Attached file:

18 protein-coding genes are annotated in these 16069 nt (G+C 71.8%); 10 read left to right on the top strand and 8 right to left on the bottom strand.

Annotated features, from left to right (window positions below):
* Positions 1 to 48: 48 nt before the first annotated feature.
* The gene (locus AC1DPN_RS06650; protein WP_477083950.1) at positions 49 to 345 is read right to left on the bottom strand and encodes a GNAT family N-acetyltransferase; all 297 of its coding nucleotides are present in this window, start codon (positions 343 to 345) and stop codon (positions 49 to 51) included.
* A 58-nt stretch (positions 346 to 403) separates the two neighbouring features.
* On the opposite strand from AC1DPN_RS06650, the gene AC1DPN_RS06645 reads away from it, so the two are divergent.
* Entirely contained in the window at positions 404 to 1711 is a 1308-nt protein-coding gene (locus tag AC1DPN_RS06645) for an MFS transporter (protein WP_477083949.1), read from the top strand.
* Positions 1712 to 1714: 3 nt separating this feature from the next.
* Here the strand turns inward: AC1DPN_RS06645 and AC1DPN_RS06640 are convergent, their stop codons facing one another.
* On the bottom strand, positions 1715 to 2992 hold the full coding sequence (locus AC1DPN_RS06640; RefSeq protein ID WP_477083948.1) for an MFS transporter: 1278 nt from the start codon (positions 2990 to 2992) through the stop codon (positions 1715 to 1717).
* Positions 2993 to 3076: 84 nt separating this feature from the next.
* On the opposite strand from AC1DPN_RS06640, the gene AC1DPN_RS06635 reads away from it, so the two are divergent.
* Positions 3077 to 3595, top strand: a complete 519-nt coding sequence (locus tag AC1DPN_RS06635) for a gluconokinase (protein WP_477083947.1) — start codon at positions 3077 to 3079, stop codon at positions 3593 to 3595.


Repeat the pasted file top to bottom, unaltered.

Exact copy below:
18 protein-coding genes are annotated in these 16069 nt (G+C 71.8%); 10 read left to right on the top strand and 8 right to left on the bottom strand.

Annotated features, from left to right (window positions below):
* Positions 1 to 48: 48 nt before the first annotated feature.
* The gene (locus AC1DPN_RS06650; protein WP_477083950.1) at positions 49 to 345 is read right to left on the bottom strand and encodes a GNAT family N-acetyltransferase; all 297 of its coding nucleotides are present in this window, start codon (positions 343 to 345) and stop codon (positions 49 to 51) included.
* A 58-nt stretch (positions 346 to 403) separates the two neighbouring features.
* On the opposite strand from AC1DPN_RS06650, the gene AC1DPN_RS06645 reads away from it, so the two are divergent.
* Entirely contained in the window at positions 404 to 1711 is a 1308-nt protein-coding gene (locus tag AC1DPN_RS06645) for an MFS transporter (protein WP_477083949.1), read from the top strand.
* Positions 1712 to 1714: 3 nt separating this feature from the next.
* Here the strand turns inward: AC1DPN_RS06645 and AC1DPN_RS06640 are convergent, their stop codons facing one another.
* On the bottom strand, positions 1715 to 2992 hold the full coding sequence (locus AC1DPN_RS06640; RefSeq protein ID WP_477083948.1) for an MFS transporter: 1278 nt from the start codon (positions 2990 to 2992) through the stop codon (positions 1715 to 1717).
* Positions 2993 to 3076: 84 nt separating this feature from the next.
* On the opposite strand from AC1DPN_RS06640, the gene AC1DPN_RS06635 reads away from it, so the two are divergent.
* Positions 3077 to 3595, top strand: a complete 519-nt coding sequence (locus tag AC1DPN_RS06635) for a gluconokinase (protein WP_477083947.1) — start codon at positions 3077 to 3079, stop codon at positions 3593 to 3595.